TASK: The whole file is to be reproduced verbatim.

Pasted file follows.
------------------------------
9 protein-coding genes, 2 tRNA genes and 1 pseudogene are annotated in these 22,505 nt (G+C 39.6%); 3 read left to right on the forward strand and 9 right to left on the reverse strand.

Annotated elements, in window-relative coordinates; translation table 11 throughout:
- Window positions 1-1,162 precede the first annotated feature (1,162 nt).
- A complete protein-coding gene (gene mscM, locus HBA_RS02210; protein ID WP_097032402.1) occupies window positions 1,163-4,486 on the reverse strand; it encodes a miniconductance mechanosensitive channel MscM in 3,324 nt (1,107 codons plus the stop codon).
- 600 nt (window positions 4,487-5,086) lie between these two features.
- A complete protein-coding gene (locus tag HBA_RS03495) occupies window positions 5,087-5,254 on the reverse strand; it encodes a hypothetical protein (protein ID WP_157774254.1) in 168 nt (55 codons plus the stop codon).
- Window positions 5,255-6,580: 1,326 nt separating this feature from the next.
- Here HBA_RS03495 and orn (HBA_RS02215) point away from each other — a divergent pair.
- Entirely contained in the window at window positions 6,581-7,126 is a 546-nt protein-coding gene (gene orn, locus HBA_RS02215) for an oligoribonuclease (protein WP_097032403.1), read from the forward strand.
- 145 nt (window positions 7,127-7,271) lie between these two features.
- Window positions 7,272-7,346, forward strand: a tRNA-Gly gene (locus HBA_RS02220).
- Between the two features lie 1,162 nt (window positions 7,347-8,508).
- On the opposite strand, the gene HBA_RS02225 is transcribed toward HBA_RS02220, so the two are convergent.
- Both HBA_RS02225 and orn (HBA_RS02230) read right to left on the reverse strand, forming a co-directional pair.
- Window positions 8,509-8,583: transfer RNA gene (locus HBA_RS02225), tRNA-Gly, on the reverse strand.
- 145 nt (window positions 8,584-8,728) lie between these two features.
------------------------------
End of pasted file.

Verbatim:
9 protein-coding genes, 2 tRNA genes and 1 pseudogene are annotated in these 22,505 nt (G+C 39.6%); 3 read left to right on the forward strand and 9 right to left on the reverse strand.

Annotated elements, in window-relative coordinates; translation table 11 throughout:
- Window positions 1-1,162 precede the first annotated feature (1,162 nt).
- A complete protein-coding gene (gene mscM, locus HBA_RS02210; protein ID WP_097032402.1) occupies window positions 1,163-4,486 on the reverse strand; it encodes a miniconductance mechanosensitive channel MscM in 3,324 nt (1,107 codons plus the stop codon).
- 600 nt (window positions 4,487-5,086) lie between these two features.
- A complete protein-coding gene (locus tag HBA_RS03495) occupies window positions 5,087-5,254 on the reverse strand; it encodes a hypothetical protein (protein ID WP_157774254.1) in 168 nt (55 codons plus the stop codon).
- Window positions 5,255-6,580: 1,326 nt separating this feature from the next.
- Here HBA_RS03495 and orn (HBA_RS02215) point away from each other — a divergent pair.
- Entirely contained in the window at window positions 6,581-7,126 is a 546-nt protein-coding gene (gene orn, locus HBA_RS02215) for an oligoribonuclease (protein WP_097032403.1), read from the forward strand.
- 145 nt (window positions 7,127-7,271) lie between these two features.
- Window positions 7,272-7,346, forward strand: a tRNA-Gly gene (locus HBA_RS02220).
- Between the two features lie 1,162 nt (window positions 7,347-8,508).
- On the opposite strand, the gene HBA_RS02225 is transcribed toward HBA_RS02220, so the two are convergent.
- Both HBA_RS02225 and orn (HBA_RS02230) read right to left on the reverse strand, forming a co-directional pair.
- Window positions 8,509-8,583: transfer RNA gene (locus HBA_RS02225), tRNA-Gly, on the reverse strand.
- 145 nt (window positions 8,584-8,728) lie between these two features.